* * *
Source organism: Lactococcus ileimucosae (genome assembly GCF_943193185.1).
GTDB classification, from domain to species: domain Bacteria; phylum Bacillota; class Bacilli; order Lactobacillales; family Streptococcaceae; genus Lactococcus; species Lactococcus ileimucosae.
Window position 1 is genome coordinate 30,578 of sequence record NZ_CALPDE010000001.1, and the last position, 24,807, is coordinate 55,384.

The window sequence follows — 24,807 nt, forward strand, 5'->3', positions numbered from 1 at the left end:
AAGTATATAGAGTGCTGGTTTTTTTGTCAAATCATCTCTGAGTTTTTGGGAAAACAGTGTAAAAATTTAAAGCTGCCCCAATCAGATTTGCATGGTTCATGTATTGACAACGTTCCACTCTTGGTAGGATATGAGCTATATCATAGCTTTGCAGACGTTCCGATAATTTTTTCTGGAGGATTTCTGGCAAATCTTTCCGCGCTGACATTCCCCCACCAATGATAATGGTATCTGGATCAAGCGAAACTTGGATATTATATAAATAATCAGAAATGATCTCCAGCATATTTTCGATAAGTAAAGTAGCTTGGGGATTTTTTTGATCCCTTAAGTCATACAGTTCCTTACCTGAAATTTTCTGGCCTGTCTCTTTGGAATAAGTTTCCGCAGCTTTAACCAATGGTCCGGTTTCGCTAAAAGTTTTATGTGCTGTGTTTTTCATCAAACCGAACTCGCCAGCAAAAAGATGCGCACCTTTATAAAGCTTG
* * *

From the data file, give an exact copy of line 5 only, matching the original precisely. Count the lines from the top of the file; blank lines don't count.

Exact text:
AAGTATATAGAGTGCTGGTTTTTTTGTCAAATCATCTCTGAGTTTTTGGGAAAACAGTGTAAAAATTTAAAGCTGCCCCAATCAGATTTGCATGGTTCATGTATTGACAACGTTCCACTCTTGGTAGGATATGAGCTATATCATAGCTTTGCAGACGTTCCGATAATTTTTTCTGGAGGATTTCTGGCAAATCTTTCCGCGCTGACATTCCCCCACCAATGATAATGGTATCTGGATCAAGCGAAACTTGGATATTATATAAATAATCAGAAATGATCTCCAGCATATTTTCGATAAGTAAAGTAGCTTGGGGATTTTTTTGATCCCTTAAGTCATACAGTTCCTTACCTGAAATTTTCTGGCCTGTCTCTTTGGAATAAGTTTCCGCAGCTTTAACCAATGGTCCGGTTTCGCTAAAAGTTTTATGTGCTGTGTTTTTCATCAAACCGAACTCGCCAGCAAAAAGATGCGCACCTTTATAAAGCTTG